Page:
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  • Rav Moshe Weiss

Nahar U'Pashtei Parshas Vayeirah

A Little Commitment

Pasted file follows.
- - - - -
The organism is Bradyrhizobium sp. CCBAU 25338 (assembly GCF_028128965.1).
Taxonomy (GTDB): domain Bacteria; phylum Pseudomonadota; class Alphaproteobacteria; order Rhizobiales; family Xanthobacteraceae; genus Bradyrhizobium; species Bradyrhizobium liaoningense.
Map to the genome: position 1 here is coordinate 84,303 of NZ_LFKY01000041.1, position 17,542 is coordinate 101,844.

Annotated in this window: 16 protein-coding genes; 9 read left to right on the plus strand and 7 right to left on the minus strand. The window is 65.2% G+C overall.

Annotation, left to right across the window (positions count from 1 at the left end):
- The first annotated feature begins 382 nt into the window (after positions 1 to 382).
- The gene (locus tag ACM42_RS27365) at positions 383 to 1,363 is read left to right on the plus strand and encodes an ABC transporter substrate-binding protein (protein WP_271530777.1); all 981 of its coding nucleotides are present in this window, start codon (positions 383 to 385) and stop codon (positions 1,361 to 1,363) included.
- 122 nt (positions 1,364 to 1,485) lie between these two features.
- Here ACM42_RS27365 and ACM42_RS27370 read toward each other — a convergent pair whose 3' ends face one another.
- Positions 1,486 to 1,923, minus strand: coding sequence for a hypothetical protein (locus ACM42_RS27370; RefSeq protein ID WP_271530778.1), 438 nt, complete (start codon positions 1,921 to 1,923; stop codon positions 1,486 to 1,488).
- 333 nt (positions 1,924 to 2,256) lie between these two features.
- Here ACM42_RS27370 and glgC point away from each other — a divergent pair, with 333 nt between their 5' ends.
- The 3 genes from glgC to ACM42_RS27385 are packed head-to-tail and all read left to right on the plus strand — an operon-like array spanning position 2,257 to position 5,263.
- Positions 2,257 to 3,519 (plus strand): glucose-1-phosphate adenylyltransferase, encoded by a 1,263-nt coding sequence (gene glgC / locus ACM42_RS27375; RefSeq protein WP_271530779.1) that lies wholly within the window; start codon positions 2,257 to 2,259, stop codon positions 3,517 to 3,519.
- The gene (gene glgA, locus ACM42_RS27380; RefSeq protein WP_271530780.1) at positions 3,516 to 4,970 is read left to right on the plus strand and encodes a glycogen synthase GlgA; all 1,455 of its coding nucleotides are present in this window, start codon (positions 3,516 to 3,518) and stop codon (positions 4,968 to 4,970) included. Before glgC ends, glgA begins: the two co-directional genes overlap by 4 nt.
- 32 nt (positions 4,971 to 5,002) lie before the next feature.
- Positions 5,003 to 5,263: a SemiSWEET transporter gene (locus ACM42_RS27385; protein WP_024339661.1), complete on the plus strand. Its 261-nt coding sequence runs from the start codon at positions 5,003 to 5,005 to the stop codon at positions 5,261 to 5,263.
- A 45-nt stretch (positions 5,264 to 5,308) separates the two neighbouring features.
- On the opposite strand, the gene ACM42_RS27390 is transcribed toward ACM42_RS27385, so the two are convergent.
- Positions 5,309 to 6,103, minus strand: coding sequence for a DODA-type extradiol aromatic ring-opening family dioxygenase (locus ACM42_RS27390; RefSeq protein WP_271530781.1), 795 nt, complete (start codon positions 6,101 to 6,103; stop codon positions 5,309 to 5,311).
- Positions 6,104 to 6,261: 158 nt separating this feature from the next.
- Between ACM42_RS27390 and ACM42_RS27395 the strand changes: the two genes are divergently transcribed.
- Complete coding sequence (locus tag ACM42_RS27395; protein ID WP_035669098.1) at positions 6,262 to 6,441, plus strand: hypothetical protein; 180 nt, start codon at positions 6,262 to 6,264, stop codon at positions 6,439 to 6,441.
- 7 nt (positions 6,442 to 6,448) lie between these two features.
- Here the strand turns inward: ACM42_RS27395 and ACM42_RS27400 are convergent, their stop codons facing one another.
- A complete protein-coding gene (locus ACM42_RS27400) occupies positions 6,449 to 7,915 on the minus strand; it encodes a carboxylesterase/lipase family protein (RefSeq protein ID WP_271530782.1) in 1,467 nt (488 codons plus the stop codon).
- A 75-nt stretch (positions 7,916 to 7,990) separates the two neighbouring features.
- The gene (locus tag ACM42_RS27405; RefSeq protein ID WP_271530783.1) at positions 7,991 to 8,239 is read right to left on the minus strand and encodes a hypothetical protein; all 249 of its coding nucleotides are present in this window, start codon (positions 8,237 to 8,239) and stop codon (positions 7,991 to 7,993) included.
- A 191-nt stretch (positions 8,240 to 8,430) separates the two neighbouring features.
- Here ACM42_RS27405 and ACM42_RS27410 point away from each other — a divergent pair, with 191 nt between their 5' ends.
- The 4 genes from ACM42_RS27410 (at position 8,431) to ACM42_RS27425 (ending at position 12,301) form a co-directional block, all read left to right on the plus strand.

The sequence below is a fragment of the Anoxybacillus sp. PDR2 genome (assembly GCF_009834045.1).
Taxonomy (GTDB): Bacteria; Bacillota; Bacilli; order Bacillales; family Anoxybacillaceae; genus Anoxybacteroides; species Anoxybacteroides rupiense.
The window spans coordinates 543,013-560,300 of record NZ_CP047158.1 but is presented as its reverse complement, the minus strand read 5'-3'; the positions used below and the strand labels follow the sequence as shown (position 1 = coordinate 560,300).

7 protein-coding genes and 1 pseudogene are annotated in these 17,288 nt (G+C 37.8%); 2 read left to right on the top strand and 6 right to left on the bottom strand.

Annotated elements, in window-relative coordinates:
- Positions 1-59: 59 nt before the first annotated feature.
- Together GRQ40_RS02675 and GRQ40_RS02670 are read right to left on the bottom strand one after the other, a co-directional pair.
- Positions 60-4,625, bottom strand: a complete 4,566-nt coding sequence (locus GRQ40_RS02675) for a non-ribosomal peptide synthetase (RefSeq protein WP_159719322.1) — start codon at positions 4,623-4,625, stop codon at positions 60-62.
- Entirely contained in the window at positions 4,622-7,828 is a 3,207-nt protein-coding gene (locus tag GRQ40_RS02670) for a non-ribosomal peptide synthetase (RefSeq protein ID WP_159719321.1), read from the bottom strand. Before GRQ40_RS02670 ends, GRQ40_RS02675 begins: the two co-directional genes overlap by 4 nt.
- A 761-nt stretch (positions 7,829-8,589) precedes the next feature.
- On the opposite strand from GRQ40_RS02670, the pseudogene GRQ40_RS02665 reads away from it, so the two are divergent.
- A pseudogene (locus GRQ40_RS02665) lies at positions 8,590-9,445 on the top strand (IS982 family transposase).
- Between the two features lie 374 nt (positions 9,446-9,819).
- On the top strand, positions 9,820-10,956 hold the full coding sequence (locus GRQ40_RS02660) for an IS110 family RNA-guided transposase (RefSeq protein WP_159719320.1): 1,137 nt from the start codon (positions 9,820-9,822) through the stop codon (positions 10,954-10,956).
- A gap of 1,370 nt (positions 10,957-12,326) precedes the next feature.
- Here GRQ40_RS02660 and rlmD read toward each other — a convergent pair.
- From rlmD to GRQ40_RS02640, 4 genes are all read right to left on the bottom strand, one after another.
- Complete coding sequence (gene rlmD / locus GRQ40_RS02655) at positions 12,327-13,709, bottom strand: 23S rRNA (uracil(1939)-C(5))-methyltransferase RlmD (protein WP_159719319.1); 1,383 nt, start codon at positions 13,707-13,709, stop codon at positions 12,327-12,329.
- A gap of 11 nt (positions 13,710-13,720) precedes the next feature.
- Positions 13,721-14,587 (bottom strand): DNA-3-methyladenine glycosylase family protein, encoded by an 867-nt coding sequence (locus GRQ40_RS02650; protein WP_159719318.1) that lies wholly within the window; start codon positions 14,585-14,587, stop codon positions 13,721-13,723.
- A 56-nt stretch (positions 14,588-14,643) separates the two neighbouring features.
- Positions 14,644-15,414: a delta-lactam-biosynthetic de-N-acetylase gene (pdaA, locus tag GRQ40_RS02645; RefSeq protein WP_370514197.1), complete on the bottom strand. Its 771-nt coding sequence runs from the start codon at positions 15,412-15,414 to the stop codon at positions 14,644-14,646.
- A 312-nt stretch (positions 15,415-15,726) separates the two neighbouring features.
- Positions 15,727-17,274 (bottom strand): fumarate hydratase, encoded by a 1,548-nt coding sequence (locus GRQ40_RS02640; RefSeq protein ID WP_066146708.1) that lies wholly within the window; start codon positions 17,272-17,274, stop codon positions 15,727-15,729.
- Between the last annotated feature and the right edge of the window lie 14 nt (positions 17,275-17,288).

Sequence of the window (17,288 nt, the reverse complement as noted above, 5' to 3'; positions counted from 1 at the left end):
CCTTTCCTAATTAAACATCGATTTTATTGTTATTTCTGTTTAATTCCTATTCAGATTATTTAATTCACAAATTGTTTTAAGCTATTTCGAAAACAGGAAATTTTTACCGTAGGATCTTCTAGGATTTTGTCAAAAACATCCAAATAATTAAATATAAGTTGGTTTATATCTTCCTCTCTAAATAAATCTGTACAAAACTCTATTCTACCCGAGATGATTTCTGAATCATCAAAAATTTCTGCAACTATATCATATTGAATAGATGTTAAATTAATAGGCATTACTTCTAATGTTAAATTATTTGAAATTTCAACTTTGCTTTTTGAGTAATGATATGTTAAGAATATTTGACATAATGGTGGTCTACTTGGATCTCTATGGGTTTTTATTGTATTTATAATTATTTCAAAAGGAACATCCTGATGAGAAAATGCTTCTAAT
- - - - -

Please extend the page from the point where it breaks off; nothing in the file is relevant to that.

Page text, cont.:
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In Parshas Vayeirah we encounter the depth of kindness of our father Avraham, as well as the terrible evil that was Sedom. Avraham understood that kindness should not be a reaction a person has, but a way of life. One must feel the pain and inconveniences of others so acutely that he simply cannot bear not to be involved. This was what motivated him, in the midst of his own pain and sickness, to rush to fulfill the needs of others down to the finest detail. The Torah is not a book of rules; each mitzvah seeks to convey Hashem’s intention for man. A person must strive to uncover these directives and mold himself into a true servant of Hashem. Avraham adopted to love this way and became the father of chessed. The people of Sedom were the polar opposites. Not only did they not follow the Torah, but they also believed that they were smarter than Hashem and thus instituted their own morals and standards. The reason why Hashem destroyed these people in a supernatural and devastating way was because they thought they knew better than Hashem. This was heresy that ran so deep that it required complete and total annihilation! Yet, despite all this, Avraham set out to find perhaps some merit that would save them. In the end, not even eight righteous men existed among these repulsive individuals, and they were wiped out. What is very interesting to note, is that we know that Hashem sent Lot out of Sedom before the destruction began. Lot was told where to go, but he made a request of the angels that he find refuge in a nearby city, for that city was not as evil as established as Sedom and its fellow cities. Lot prayed that this city be saved from the fate of Sedom, and his wish was granted! When the great Avraham prayed for the salvation of Sedom he was refused, but Lot should be answered? Hashem had told Avraham that there just weren’t enough righteous people to save the cities, and Lot’s prayer was answered despite this! And the answer is that Avraham did not live among these people, nor was he going to. His prayer was therefore only to seek out any merit that they might possess, and for this reason, he came up empty. Lot, on the other hand, he was going to live in the city he prayed for! As soon as Lot admitted the error of their ways and resolved to influence the people of the city for the better, he was granted his request. The merit of a person who is committed to teshuvah has no limits in the eyes of Hashem’s mercy. And herein lies the lesson to us all. Commitment to be better is key. Realize the power of a true pledge to turn a page and strive upward. An entire city devoid of merit is suddenly viewed as righteous! Before one makes a commitment to improve, his potential doesn’t matter, for no change is apparent. As soon as there is resolve to be better, the potential good rises to the surface again. A gut Shabbos! A Project of the YSI Alumni Association Written by R’ Moshe Weiss

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